The two weeks between 4 and 18 April were a turning point not only in my career, but also in my personal life. Thanks to Ferrovial’s corporate volunteering programme, along with other company employees I had the opportunity to learn about and support the work that the NGO Plan International Uganda is performing in this country and more specifically the interventions carried out in the districts of Kamuli and Buyende.
The collaboration between Ferrovial and Plan International is carried out within the framework of Ferrovial’s Social Infrastructures programme, the vehicle for international cooperation in water and sanitation-related projects. In the case of the project I visited the goal is to improve access to high quality potable water in 15 rural communities in the Buyende district, which will benefit more than 13,000 people.
Access to services as basic as electric power and healthy water is still only a dream in many rural areas of Uganda. Our mission as volunteers was to support the Plan NGO’s project, providing proposals for improvement in terms of water quality, location, communication/diffusion behaviour change and innovation from an external point of view.
As an expert in relations with third parties in projects in which Ferrovial has a presence in London, one of the main concerns that I faced before starting this adventure, was whether my experience in the UK would be transferable to a so different from London place as is Uganda.
During the first week, through visits to the beneficiary communities, we held conversations with the NGO, local authorities and members of water boards and visited previously constructed and operating wells, both successful ones and others not so successful… We volunteers were given first-hand insight into the base conditions and the main challenges to be overcome to enable implementation of the project. This enabled us to understand the backdrop of statistics as shocking as the following:
- 71,5% of the communities in the Buyende district do not have access to water (2013-14).
- Collecting water takes an average of 30-45 minutes per day, and the task mainly falls to the women and children. This can create social problems such as insecurity along the route and/or school absenteeism.
- Average water consumption in rural areas is 10 litres per person per day and the national goal is 20 litres.
- Many of the wells built are abandoned or neglected a few years after construction due to the lack of proper management and maintenance.
To help us identify the improvement areas one of the colleagues on the trip, Rosa Sanchís, an expert on innovation, introduced the group to a marketing tool known as the “Customer Journey Map”. This tool provides photograph of the user’s experience by means of key points and helps to structure visualisation of opportunities at a glance. And it was a surprise when another volunteer, José García Guaita, an expert in digital communication, picked up a marker and drew the user journey map with this brilliant illustration:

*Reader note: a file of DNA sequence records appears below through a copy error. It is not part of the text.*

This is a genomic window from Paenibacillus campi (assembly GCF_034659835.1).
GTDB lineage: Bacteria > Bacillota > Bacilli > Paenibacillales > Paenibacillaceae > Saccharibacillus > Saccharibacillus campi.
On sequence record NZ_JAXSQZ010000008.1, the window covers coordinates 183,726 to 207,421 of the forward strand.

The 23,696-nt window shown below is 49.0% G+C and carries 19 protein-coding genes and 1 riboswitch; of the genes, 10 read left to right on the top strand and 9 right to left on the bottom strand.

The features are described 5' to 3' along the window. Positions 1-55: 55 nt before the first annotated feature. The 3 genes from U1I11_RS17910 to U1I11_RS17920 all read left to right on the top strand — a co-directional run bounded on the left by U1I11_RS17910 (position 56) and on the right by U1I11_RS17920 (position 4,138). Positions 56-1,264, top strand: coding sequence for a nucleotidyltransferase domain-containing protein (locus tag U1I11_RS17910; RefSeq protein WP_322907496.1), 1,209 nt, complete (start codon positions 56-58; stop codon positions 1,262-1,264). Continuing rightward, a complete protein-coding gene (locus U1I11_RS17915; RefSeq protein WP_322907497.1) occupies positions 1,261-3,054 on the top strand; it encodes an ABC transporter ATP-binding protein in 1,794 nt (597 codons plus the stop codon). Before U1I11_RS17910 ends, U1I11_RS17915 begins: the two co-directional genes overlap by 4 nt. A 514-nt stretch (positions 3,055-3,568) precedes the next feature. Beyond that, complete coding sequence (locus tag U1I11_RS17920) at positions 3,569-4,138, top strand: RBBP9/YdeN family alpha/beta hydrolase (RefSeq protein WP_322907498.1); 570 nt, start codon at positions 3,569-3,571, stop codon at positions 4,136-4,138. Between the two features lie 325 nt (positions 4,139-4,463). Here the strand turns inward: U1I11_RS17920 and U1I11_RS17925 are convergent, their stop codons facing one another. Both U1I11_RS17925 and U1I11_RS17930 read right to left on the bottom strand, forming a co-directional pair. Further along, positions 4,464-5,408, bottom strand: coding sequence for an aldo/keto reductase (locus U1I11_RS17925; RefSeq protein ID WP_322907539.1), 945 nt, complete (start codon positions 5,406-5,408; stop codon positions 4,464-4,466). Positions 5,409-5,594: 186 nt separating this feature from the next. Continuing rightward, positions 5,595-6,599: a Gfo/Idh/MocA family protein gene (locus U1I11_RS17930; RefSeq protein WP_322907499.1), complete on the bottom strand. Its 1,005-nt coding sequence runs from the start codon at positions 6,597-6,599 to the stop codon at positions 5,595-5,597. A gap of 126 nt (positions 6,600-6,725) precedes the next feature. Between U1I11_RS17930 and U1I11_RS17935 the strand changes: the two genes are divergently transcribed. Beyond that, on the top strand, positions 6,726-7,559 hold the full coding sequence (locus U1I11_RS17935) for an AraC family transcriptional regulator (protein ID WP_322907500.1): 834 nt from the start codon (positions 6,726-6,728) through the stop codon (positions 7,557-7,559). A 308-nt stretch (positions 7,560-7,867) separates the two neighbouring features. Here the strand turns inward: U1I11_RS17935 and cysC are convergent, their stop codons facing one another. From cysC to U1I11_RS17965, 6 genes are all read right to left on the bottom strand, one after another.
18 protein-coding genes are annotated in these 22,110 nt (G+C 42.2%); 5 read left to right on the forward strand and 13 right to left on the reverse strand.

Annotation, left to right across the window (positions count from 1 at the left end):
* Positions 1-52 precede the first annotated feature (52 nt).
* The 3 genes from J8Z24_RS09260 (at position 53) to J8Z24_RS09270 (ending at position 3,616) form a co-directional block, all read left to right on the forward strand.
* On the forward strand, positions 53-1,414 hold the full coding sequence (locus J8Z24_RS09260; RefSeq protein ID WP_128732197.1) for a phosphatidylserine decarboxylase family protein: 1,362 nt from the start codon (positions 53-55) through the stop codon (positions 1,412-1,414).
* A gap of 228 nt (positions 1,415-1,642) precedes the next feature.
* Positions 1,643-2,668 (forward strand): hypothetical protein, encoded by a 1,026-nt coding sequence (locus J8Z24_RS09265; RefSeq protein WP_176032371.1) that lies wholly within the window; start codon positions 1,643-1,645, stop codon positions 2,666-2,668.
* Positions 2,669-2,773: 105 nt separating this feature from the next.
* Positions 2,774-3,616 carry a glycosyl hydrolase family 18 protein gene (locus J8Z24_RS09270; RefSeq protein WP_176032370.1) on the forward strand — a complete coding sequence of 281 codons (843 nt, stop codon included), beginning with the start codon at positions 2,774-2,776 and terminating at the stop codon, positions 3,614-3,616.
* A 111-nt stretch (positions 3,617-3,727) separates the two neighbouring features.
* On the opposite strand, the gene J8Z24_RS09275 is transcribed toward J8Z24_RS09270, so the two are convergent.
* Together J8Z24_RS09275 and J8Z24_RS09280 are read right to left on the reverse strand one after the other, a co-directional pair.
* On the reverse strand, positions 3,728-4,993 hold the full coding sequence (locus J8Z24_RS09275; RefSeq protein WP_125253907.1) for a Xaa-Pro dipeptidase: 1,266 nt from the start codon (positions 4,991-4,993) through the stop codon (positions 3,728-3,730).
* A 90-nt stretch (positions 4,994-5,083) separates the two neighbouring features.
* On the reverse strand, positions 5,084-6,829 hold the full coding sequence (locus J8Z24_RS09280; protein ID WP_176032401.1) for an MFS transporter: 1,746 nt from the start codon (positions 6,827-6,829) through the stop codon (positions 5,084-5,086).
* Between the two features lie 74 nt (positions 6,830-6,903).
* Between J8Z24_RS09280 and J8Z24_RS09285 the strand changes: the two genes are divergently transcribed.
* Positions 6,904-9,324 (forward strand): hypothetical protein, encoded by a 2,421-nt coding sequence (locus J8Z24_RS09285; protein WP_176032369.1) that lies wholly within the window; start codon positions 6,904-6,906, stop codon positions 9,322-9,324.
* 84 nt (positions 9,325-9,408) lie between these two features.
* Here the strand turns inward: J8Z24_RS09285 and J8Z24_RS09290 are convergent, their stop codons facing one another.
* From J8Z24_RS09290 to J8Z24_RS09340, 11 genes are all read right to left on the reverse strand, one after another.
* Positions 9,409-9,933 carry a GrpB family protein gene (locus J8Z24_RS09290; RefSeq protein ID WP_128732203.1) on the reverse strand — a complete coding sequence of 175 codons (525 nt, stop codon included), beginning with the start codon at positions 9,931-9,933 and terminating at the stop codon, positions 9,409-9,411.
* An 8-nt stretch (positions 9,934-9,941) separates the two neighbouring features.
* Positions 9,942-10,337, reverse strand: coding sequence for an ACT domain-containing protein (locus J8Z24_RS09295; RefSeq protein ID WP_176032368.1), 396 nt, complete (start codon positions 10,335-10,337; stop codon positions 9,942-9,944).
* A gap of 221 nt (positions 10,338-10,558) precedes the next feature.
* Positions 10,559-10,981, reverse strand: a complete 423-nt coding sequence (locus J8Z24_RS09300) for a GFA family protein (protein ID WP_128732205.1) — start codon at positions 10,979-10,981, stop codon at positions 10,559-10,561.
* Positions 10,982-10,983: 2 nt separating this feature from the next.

From the point of view of enhancing relations with third parties, behavioural change and governance in relation to the wells, we noted that women and children are a critical and decisive aspect of success in the change process.
[inlinetweet prefix=”” tweeter=”” suffix=””]In the majority of cases the journey from home to well is more than two kilometres.[/inlinetweet] The time spent on this daily trip, in addition to the obvious function of collecting water, has the social function of [text missing] We have, therefore, an opportunity to implement communication methods to engage this powerful sector of society.
One of the main proposals developed to drive adoption of healthy sanitation measures was the introduction of gamification as an educational tool for change. Gamification is the use of game mechanisms in non-recreational environments and applications in order to enhance motivation, concentration, effort, loyalty and other positive values common to all games. It constitutes a new and powerful strategy to influence and motivate groups of people. In line with this idea we proposed the introduction of game items throughout the “journey”, for example small panels with checkboxes joined to the toilets and wells. In schools we were inspired by an idea, already used in other projects, that involves building constructions with Lego bricks.
In addition to gamification, other proposals included the introduction of sanitation certificates, installation of signals and training of more mechanics to ensure maintenance of the wells.
I cannot end this article without paying homage to the women of Uganda who, as in all cultures, are the key element in sustainable development and progress. To them, the powerful and cordial women of the Nkondo community, I dedicate this post. Thanks also to the volunteer team and our leader on this unforgettable adventure, José Sastre.